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January 18, 2019, 04:53:37 am
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Foredom bench lathe

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Author Topic: Foredom bench lathe  (Read 1461 times)
lithicbeads
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« on: November 10, 2013, 05:42:45 pm »

 This is my foredom bench lathe . At 7.5 lbs or 3.4 kg it a stable machine that can easily be made more so as it has mounting holes. It is often used for jewelry finishing with various buffs on tapered spindles but I use it to polishing using wood wheels mounted permanently on threaded mandrels which I can interchange . I have a chuck also for it and collets and appropriate hardware are available. Any machinist could make a simple extension so that you could work a bit away from the machine  which would allow making a water shield so a drip could be used for carving . Everything is connected to the lathe by tightening the tool to the lathe shaft with two set screws. My hand size ( span ) is 26 cm . , 10.25 inches to give you an idea of how big the machine is. I usually run two 2 inch wheels simultaneously as the machine is very smooth. It seems to have very little run out when using small diamond carving tools which are the only ones I have used on it.










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mick B
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« Reply #1 on: November 10, 2013, 06:58:49 pm »

Thanks for posting this, does look like a good little unit, I like the variable speed option, I do have a point carver but no variable speed, with some splash guards I think it would be good, I did see a Chinese copy on Ebay for half the price, I don,t like there electrical systems when using water.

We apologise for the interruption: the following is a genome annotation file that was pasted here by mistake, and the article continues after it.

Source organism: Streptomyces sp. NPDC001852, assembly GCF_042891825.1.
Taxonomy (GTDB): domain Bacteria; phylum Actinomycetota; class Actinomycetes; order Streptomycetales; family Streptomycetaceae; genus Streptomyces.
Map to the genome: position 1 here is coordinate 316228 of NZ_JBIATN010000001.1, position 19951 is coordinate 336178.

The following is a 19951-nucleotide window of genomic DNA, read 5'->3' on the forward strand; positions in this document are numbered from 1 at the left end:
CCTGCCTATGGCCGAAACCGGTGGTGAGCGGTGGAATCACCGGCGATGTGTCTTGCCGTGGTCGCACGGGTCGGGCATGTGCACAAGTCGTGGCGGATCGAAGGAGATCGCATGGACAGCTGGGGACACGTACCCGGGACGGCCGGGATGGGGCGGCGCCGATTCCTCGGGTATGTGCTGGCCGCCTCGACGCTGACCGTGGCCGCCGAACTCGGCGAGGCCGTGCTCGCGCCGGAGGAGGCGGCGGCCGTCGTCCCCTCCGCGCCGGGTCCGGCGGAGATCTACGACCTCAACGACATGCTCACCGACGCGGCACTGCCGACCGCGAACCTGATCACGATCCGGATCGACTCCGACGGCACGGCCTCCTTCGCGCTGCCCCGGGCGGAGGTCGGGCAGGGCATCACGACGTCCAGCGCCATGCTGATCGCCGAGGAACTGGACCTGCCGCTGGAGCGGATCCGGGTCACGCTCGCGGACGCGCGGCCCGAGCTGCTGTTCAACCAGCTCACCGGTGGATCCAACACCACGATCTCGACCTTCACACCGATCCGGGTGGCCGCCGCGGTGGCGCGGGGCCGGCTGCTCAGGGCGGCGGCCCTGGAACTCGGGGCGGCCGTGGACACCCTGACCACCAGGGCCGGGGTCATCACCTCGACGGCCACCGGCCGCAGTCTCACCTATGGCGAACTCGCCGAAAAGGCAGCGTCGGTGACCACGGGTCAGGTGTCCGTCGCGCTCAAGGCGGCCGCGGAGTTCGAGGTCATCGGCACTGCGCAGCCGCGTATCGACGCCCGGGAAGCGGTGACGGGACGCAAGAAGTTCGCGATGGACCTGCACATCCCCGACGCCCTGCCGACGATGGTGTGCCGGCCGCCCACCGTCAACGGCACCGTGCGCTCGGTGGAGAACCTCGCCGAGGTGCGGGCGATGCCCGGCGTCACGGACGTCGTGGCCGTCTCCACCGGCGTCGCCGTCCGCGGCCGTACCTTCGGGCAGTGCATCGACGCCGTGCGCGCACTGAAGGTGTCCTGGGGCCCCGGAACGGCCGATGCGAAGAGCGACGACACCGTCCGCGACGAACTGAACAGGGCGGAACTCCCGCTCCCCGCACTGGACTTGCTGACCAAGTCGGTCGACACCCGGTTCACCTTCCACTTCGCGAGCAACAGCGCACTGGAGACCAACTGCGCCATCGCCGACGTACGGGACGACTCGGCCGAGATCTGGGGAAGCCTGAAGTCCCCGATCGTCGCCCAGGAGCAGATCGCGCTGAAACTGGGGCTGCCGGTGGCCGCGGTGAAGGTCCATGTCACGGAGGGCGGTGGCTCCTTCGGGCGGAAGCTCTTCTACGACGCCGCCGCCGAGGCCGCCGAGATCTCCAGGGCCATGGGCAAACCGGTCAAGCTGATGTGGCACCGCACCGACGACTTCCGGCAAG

Cheers mick B
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3rdRockFromTheFun
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Arfzzz...


« Reply #2 on: November 11, 2013, 08:01:30 am »

Where did you get the wheels Frank - make them yourself or bought? That is _exactly_ what I'm trying to make from scratch right now (in it's entirety). Nice post!
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lithicbeads
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« Reply #3 on: November 11, 2013, 08:47:38 am »

 It was just me and a 2x4 then presto ! Wheels! I wanted redwood like Lopacki likes but that is not available here and I have not been able to find any of the wood types Henry Hunt calls for so I just used a 2 x4 that was destined for a shed project . I used a hole saw with a center bit in a portable hand drill and made a bunch of blanks. Then I drilled the center using the existing hole as a index point . After mounting them on the mandrel I put them in the carving machine and gently shaped them with a rasp.
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sealdaddy
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« Reply #4 on: November 11, 2013, 01:39:33 pm »

It was just me and a 2x4 then presto ! Wheels! I wanted redwood like Lopacki likes but that is not available here and I have not been able to find any of the wood types Henry Hunt calls for so I just used a 2 x4 that was destined for a shed project . I used a hole saw with a center bit in a portable hand drill and made a bunch of blanks. Then I drilled the center using the existing hole as a index point . After mounting them on the mandrel I put them in the carving machine and gently shaped them with a rasp.

I do the same thing, but use them on my rotary tool.
What speeds work best for you, Frank?
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sealdaddy
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« Reply #5 on: November 11, 2013, 01:54:33 pm »

and do you use your wood wheels dry...or with diamond paste, Frank?
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wyrock
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« Reply #6 on: November 11, 2013, 01:56:05 pm »

That is way cool. Is it possible to attach a flex shaft? That would kill two birds with one stone.

If they recommend red wood I am assuming that they do it because it is soft. I have some cedar here Frank that is pretty soft and might work pretty good. I can send some in your box if you want it.
Jim
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lithicbeads
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« Reply #7 on: November 11, 2013, 02:09:59 pm »